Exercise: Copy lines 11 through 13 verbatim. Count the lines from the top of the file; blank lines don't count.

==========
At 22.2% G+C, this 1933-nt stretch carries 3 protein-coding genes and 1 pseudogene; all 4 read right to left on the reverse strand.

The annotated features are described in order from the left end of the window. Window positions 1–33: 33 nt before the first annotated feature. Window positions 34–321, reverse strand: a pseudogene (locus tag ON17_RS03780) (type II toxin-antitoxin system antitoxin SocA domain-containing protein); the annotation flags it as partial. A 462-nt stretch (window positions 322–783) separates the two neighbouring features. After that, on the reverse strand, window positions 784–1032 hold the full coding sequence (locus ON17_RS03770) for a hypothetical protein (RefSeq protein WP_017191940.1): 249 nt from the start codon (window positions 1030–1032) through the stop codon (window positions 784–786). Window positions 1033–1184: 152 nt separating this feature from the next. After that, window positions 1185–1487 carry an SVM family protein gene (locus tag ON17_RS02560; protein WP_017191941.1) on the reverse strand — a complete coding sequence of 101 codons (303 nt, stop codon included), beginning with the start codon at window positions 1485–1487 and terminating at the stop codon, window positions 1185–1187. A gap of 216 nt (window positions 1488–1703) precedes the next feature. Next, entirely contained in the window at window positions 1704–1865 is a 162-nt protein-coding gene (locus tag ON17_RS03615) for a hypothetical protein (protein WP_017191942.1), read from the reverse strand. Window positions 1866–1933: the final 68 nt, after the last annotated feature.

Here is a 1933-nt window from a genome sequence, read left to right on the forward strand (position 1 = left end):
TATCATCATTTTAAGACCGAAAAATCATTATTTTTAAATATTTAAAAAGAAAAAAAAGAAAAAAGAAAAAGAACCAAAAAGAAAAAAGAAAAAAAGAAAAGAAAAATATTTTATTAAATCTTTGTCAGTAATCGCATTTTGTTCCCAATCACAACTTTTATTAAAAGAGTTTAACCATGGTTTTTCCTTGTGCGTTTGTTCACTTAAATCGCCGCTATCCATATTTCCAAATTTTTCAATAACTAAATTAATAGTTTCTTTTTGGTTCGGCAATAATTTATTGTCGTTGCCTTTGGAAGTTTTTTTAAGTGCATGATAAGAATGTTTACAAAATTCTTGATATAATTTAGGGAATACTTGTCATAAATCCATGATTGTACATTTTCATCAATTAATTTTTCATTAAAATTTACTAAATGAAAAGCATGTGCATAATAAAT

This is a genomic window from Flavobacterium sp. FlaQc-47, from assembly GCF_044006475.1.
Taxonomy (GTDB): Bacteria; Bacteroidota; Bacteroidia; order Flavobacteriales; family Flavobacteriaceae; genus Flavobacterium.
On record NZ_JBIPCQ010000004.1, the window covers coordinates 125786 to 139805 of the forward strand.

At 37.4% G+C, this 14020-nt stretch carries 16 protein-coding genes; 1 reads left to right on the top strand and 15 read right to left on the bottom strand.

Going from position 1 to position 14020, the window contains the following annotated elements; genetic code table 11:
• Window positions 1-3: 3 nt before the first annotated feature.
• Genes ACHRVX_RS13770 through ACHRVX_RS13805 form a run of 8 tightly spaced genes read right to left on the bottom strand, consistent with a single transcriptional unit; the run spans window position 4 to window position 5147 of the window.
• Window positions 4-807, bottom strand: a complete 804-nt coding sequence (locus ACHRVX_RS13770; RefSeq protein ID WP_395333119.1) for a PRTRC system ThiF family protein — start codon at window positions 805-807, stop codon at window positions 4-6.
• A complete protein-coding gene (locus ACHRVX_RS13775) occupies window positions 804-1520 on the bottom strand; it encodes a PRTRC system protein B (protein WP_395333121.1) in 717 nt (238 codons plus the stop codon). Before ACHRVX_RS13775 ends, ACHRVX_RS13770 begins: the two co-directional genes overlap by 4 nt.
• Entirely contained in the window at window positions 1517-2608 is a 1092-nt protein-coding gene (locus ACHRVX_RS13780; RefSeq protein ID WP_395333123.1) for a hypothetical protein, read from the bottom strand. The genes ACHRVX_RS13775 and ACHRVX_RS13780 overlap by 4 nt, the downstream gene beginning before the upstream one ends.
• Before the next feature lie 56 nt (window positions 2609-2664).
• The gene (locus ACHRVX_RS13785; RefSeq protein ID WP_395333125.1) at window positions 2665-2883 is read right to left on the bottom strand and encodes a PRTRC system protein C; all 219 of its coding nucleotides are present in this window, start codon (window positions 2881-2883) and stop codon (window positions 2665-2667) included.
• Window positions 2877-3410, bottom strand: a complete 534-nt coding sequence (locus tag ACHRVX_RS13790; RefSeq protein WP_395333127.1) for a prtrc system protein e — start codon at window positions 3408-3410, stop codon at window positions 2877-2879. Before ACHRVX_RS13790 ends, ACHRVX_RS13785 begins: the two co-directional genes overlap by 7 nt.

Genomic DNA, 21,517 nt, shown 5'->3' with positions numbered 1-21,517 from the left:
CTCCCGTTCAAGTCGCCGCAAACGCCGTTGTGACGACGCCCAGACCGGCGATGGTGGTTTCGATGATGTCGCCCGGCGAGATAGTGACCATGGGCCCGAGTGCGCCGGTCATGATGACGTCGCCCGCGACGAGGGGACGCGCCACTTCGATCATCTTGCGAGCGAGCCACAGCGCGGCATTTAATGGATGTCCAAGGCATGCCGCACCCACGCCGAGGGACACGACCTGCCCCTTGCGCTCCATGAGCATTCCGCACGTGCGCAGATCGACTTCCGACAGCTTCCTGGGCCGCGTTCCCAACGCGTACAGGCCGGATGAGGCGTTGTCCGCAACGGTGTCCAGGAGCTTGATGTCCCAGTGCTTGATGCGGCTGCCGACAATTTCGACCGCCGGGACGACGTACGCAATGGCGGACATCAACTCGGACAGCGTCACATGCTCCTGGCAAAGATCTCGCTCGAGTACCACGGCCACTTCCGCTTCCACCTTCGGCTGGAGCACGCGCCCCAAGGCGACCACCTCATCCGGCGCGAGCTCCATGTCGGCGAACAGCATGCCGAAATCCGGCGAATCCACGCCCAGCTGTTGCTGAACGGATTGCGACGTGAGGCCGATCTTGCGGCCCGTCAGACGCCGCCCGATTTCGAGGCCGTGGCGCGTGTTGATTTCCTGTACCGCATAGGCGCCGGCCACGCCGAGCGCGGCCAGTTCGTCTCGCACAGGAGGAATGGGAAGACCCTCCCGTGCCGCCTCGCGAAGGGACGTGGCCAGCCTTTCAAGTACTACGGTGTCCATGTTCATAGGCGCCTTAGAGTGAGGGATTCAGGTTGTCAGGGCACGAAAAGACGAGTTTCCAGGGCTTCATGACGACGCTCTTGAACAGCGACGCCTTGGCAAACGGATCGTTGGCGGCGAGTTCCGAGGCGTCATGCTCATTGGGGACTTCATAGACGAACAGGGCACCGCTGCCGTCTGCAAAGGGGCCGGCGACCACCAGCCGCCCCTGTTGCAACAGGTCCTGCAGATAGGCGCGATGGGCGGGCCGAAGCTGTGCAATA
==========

• Genes ACHRVX_RS13770 through ACHRVX_RS13805 form a run of 8 tightly spaced genes read right to left on the bottom strand, consistent with a single transcriptional unit; the run spans window position 4 to window position 5147 of the window.
• Window positions 4-807, bottom strand: a complete 804-nt coding sequence (locus ACHRVX_RS13770; RefSeq protein ID WP_395333119.1) for a PRTRC system ThiF family protein — start codon at window positions 805-807, stop codon at window positions 4-6.
• A complete protein-coding gene (locus ACHRVX_RS13775) occupies window positions 804-1520 on the bottom strand; it encodes a PRTRC system protein B (protein WP_395333121.1) in 717 nt (238 codons plus the stop codon). Before ACHRVX_RS13775 ends, ACHRVX_RS13770 begins: the two co-directional genes overlap by 4 nt.